With Thanksgiving approaching, it’s the reefer segment that is driving seasonal demand, as grocery stores prepare for the big day. And with e-commerce season still building, we may soon see an increase in van demand and rates too.

National average rates

  • Van  $2.09/mile, unchanged
  • Reefer  $2.45/mile, up 4¢
  • Flatbed  $2.42/mile, down 2¢


The load-to-truck ratio for vans declined 9% last week, to 4.7 loads per truck, after rising 10% the previous week. The map depicts outbound load-to-truck ratios by state, for dry van freight. The load-to-truck ratio is a sensitive, real-time indicator of the balance between demand and capacity. Changes in the ratio often signal impending changes in rates.


There has been a strong freight surge moving from Los Angeles toward the East, which is causing higher outbound volumes in cities like ChicagoColumbus and Memphis. That caused more lane rates to rise than fall last week for the first time in several weeks.

Rising van markets

The main driver of demand continues to be the Los Angeles freight market. Rates out of L.A. averaged 4% higher last week and are about 8% higher over the past month. Other than a small bump from Seattle, L.A. is the only major van market in the U.S. with rising rates. Let’s look at some lanes:

  • Los Angeles to Atlanta jumped 20¢ to $2.43/mile
  • Los Angeles to Denver increased 19¢ to $3.40/mile
  • Los Angeles to Phoenix added 14¢ to $3.56/mile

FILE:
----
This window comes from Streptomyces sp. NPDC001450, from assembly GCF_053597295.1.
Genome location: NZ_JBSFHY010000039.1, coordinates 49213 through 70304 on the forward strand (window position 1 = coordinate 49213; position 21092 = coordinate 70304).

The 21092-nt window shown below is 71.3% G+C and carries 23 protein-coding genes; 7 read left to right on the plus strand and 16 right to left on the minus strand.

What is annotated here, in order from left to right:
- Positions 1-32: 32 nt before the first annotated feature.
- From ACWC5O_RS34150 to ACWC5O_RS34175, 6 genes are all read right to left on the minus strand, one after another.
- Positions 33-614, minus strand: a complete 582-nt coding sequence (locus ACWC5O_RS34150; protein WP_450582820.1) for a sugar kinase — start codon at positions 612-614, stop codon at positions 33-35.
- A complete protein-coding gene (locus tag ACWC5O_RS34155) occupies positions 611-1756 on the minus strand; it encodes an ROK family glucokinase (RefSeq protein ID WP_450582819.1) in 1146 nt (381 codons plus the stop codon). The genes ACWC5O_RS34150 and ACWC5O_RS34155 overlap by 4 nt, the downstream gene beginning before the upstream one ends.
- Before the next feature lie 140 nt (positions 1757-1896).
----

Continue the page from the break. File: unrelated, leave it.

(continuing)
Falling van markets

Most markets were in rough equilibrium last week. Buffalo registered the largest decline, and that was less than 2%. Rates seem to be waffling a bit as an increase in loads is meeting plentiful supply of equipment.

  • Boston to Allentown was down 14¢ to $2.04/mile
  • Buffalo to Columbus dropped 12¢ to $2.09/mile
  • Buffalo to Chicago slipped 11¢ to $1.71/mile
  • Otherwise, most of the falling lanes saw only slight declines last week


Reefer freight is the only segment showing solid gains. Last week on the top 72 reefer lanes twice as many lanes had rates go up than go down. We’ve seen solid freight volumes coming out of California and most of the West, and even Central Florida. That has pushed prices higher.


The load-to-truck ratio for reefers increased 4% last week, to 7.0 loads per truck. The map depicts outbound load-to-truck ratios by state, for refrigerated freight.

Rising reefer markets

Western produce picked up in nearly every market, led by gains in Twin Falls, ID and Fresno in Central California. Even Lakeland, FL had a bit of a bounce.

  • The lane from Nogales to Dallas surged 41¢ to $2.59/mile, with avocados on the move
  • Denver to Ontario, CA, jumped 40¢ to $1.69/mile
  • Sacramento to Los Angeles gained 24¢ to $3.00/mile – that’s a strong southbound rate
  • Fresno to Denver added 20¢ to hit $3.18/mile

Falling reefer markets

As freight picks up in the West, we’re seeing a slowdown in the Midwest, which is tempering prices.

  • Apple season is winding down and the lane from Grand Rapids to Philadelphia fell 25¢ to $3.51/mile
  • Sacramento to Portland, OR, dropped 19¢ to $3.08/mile, but outbound volume is growing in the Pacific Northwest
  • Back East, Elizabeth, NJ, to Boston fell 12¢ to $4.19/mile, which sounds like a lot until you factor in the traffic and tolls

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This article was originally featured on DAT.com.

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Mark Montague

As a mathematician and statistician, Mark Montague has spent decades developing and implementing consistent, market-driven rate structures for transportation companies. Mark was instrumental in developing the dynamic, spot market rates database and analysis tools in DAT RateView (formerly Truckload Rate Index.) Prior to joining DAT in 2009, Mark applied his expertise in logistics, rates and routing as a logistics manager and analyst for carriers, 3PLs and shippers. Mark holds an MBA in Transportation Management from Indiana University’s Kelley School of Business.

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